19. Temperature Studies with the Asian Citrus Psyllid, Diaphorina citri: Cold Hardiness and Temperature Thresholds for Oviposition

    PubMed Central

    Hall, David G.; Wenninger, Erik J.; Hentz, Matthew G.

    2011-01-01

    This study was conducted to obtain information on the cold hardiness of the Asian citrus psyllid, Diaphorina citri Kuwayama (Hemiptera: Psyllidae), in Florida and to assess upper and lower temperature thresholds for oviposition. The psyllid is an important pest in citrus because it transmits the bacterial pathogens responsible for citrus greening disease, Huanglongbing, considered the most serious citrus disease worldwide. D. citri was first found in Florida during 1998, and the disease was discovered during 2005. Little was known regarding cold hardiness of D. citri, but Florida citrus is occasionally subjected to notable freeze events. Temperature and duration were each significant sources of variation in percent mortality of D. citri subjected to freeze events. Relatively large percentages of adults and nymphs survived after being exposed for several hours to temperatures as low as -5 to -6° C. Relatively large percentages of eggs hatched after being exposed for several hours to temperatures as low as -8° C. Research results indicated that adult D. citri become cold acclimated during the winter through exposure to cooler winter temperatures. There was no evidence that eggs became cold acclimated during winter. Cold acclimation in nymphs was not investigated. Research with adult D. citri from laboratory and greenhouse colonies revealed that mild to moderate freeze events were usually nonlethal to the D. citri irrespective of whether they were cold acclimated or not. Upper and lower temperature thresholds for oviposition were investigated because such information may be valuable in explaining the geographic distribution and potential spread of the pest from Florida as well as how cooler winter temperatures might limit population growth. The estimated lower and upper thresholds for oviposition were 16.0 and 41.6° C, respectively; the estimated temperature of peak oviposition over a 48 h period was 29.6° C. PMID:21870969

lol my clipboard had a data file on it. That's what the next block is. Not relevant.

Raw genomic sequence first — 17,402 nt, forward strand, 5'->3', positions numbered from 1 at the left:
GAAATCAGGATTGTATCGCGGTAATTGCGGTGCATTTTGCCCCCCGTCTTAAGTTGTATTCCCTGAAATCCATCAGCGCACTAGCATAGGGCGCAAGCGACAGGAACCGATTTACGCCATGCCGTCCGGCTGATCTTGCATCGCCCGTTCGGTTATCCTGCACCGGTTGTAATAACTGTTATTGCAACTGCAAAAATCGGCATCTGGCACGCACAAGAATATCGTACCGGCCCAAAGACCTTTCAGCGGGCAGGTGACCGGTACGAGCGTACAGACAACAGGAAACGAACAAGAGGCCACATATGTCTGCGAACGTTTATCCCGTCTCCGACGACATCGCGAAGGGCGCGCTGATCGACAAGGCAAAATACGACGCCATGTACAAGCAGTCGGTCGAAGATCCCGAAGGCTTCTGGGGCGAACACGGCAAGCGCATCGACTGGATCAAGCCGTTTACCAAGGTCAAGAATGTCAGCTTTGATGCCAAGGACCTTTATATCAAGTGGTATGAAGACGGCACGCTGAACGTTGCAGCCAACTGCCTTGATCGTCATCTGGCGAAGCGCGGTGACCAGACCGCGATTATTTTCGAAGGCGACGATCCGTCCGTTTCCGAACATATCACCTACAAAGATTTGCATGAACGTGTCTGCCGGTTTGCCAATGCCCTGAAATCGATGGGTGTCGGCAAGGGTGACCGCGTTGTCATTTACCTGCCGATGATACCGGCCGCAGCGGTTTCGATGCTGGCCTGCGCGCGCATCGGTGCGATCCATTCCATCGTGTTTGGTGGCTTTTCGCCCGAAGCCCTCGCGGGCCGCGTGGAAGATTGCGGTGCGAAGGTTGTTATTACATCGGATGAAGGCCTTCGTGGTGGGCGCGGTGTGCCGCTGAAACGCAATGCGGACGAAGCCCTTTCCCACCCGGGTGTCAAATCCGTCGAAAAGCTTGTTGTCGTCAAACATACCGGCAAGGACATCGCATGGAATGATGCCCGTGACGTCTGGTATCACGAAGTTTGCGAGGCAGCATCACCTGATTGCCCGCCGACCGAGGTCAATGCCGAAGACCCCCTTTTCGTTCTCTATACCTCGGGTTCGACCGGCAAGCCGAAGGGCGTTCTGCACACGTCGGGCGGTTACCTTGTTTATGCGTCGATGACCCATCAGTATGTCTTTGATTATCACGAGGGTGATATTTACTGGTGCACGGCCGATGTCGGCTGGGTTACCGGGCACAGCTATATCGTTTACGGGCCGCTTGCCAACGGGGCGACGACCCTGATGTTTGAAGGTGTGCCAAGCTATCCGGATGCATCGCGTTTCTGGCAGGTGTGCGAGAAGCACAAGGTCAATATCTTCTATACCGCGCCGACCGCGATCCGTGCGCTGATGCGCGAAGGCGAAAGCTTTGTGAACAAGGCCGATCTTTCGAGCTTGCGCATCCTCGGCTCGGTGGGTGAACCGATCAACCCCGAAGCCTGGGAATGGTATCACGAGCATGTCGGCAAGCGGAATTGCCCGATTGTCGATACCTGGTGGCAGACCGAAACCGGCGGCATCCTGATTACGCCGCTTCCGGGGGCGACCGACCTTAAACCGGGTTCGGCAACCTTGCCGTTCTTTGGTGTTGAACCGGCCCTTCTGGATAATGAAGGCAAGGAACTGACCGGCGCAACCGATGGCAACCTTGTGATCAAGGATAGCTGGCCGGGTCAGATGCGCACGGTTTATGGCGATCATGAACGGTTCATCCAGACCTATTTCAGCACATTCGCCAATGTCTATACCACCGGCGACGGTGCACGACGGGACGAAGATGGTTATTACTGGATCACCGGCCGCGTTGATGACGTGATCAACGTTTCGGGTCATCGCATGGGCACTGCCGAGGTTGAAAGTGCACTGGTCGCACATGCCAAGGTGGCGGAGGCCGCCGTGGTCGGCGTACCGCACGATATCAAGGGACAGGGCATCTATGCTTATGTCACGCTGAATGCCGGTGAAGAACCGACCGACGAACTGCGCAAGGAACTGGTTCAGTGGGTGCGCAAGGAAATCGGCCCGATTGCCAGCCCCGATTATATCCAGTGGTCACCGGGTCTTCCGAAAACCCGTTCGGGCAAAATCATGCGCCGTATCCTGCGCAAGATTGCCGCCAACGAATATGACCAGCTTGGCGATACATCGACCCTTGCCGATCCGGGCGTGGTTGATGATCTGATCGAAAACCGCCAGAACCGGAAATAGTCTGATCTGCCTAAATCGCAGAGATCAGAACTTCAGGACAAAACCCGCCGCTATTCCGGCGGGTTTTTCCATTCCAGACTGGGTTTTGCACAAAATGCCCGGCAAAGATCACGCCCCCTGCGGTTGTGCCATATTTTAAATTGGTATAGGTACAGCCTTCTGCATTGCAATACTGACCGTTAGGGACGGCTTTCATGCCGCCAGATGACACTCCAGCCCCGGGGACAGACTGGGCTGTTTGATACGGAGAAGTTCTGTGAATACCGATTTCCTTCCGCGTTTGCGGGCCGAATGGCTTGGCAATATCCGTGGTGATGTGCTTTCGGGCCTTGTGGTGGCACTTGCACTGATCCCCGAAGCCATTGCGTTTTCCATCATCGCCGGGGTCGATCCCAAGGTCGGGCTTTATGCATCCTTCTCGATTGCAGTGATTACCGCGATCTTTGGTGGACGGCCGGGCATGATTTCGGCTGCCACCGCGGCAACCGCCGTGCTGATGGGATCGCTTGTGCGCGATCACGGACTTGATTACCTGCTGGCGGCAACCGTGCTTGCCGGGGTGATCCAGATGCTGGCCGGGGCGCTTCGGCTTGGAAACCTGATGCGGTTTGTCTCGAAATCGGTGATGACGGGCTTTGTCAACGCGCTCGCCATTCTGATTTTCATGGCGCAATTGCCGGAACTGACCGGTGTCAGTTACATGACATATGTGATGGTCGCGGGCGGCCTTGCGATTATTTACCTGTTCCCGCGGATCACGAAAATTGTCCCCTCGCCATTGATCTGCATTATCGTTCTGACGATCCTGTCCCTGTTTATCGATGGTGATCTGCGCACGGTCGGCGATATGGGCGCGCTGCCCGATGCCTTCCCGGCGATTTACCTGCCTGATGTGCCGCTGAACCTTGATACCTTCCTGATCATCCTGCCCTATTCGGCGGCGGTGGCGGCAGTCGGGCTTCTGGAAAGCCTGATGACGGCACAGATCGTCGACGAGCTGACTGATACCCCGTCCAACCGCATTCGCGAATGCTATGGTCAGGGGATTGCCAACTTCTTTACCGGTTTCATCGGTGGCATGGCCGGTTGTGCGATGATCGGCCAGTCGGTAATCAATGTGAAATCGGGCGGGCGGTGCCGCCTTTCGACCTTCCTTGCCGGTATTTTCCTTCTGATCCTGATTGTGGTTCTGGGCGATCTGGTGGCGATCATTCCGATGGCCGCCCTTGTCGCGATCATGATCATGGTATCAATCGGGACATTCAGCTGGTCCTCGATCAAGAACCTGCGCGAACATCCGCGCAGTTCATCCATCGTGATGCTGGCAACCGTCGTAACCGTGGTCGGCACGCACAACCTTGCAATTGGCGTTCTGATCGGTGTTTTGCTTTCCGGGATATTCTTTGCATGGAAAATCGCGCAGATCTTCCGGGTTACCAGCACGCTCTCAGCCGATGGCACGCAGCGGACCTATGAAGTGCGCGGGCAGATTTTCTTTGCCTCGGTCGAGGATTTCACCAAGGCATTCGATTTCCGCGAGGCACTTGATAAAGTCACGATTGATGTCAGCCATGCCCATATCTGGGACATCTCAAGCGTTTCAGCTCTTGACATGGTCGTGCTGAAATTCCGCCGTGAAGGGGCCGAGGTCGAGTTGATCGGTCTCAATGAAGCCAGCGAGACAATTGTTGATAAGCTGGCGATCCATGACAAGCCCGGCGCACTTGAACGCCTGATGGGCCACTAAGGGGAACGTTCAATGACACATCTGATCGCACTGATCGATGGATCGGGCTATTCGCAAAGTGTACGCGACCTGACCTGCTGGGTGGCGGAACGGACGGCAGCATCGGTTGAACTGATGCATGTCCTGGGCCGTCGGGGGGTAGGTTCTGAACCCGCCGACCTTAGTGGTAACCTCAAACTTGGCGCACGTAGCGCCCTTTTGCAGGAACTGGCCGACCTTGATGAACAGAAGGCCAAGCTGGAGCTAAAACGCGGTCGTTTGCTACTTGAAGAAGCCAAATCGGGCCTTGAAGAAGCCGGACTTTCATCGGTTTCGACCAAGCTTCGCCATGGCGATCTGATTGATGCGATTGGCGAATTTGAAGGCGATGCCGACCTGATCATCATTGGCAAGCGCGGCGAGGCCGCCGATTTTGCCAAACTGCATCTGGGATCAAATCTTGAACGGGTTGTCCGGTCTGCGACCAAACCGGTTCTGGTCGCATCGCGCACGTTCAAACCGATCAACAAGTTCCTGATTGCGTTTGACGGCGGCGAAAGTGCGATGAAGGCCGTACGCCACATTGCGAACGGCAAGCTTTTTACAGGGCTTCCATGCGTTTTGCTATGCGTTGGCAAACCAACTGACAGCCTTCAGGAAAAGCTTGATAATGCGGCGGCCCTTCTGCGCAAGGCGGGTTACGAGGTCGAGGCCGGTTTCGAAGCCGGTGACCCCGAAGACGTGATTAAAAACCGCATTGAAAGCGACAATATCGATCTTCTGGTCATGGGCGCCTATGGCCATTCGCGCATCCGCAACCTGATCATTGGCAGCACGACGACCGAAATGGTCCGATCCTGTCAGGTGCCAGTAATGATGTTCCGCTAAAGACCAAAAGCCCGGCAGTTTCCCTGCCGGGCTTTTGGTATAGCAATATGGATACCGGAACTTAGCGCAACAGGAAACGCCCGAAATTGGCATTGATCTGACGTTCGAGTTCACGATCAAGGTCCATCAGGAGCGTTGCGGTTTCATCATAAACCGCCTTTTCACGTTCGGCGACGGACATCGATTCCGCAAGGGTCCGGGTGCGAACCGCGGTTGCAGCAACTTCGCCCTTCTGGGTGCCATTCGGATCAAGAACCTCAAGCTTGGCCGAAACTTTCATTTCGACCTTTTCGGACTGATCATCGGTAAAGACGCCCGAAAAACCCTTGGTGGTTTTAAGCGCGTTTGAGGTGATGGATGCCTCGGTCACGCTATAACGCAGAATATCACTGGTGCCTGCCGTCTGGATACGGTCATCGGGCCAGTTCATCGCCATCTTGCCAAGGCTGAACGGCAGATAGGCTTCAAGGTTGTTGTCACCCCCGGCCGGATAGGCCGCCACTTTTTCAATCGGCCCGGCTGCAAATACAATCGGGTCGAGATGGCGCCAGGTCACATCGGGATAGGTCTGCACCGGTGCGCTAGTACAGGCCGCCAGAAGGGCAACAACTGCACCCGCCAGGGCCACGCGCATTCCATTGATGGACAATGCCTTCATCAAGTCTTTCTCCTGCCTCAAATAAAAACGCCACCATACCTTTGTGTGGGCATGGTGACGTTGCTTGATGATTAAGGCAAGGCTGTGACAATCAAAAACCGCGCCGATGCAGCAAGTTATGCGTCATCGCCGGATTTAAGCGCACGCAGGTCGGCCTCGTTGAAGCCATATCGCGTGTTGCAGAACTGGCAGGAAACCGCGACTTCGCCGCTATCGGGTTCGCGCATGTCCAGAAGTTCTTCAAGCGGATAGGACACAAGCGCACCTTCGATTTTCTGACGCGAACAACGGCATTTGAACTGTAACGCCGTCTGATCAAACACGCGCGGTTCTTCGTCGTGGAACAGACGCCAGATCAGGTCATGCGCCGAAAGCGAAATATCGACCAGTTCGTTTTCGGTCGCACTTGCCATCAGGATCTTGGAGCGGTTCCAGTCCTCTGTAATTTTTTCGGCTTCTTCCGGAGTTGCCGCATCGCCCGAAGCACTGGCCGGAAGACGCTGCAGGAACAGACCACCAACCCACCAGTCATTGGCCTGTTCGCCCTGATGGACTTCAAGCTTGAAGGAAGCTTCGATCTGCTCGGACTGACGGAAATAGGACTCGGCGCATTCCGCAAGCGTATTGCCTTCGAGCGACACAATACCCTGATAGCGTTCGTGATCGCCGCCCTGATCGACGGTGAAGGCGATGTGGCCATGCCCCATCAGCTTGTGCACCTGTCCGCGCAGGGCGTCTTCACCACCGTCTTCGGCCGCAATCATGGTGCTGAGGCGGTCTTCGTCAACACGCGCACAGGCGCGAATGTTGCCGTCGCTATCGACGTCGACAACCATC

20. Cold Hardiness and Supercooling Capacity in the Overwintering Larvae of the Codling Moth, Cydia pomonella

    PubMed Central

    Khani, Abbas; Moharramipour, Saeid

    2010-01-01

    The codling moth, Cydia pomonella L. (Lepidoptera: Tortricidae), a worldwide apple pest, is classified as a freeze-intolerant organism and one of the most cold-tolerant pests. The objectives of this study were to examine the supercooling point of overwintering and non-diapausing larvae of C. pomonella as an index of its cold hardiness, and to assess larval mortality following 24 h exposure to extreme low temperatures ranging from -5 to -25°C. The mean (±SE) supercooling point for feeding larvae (third through fifth instars) was -12.4 ± 1.1°C. The mean supercooling point for cocooned, non-diapausing larvae (i.e., non-feeding stages) decreased as the days that the arvae were cocooned increased and changed between -15.1 ± 1.2°C for one to two day cocooned arvae and -19.2 ± 1.8°C for less than five day cocooned larvae. The mean (±SE) supercooling point for other non-feeding stages containing pupae and overwintering larvae were -19.9 ± 1.0°C and -20.2 ± 0.2°C, respectively. Mean supercooling points of C. pomonella larvae were significantly lower during the winter months than the summer months, and sex had no effect on the supercooling point of C. pomonella larvae. The mortality of larvae increased significantly after individuals were exposed to temperatures below the mean supercooling point of the population. The supercooling point was a good predictor of cold hardiness. PMID:20673068

  1. Leveraging EAP-Sparsity for Compressed Sensing of MS-HARDI in (k, q)-Space.

    PubMed

    Sun, Jiaqi; Sakhaee, Elham; Entezari, Alireza; Vemuri, Baba C

    2015-01-01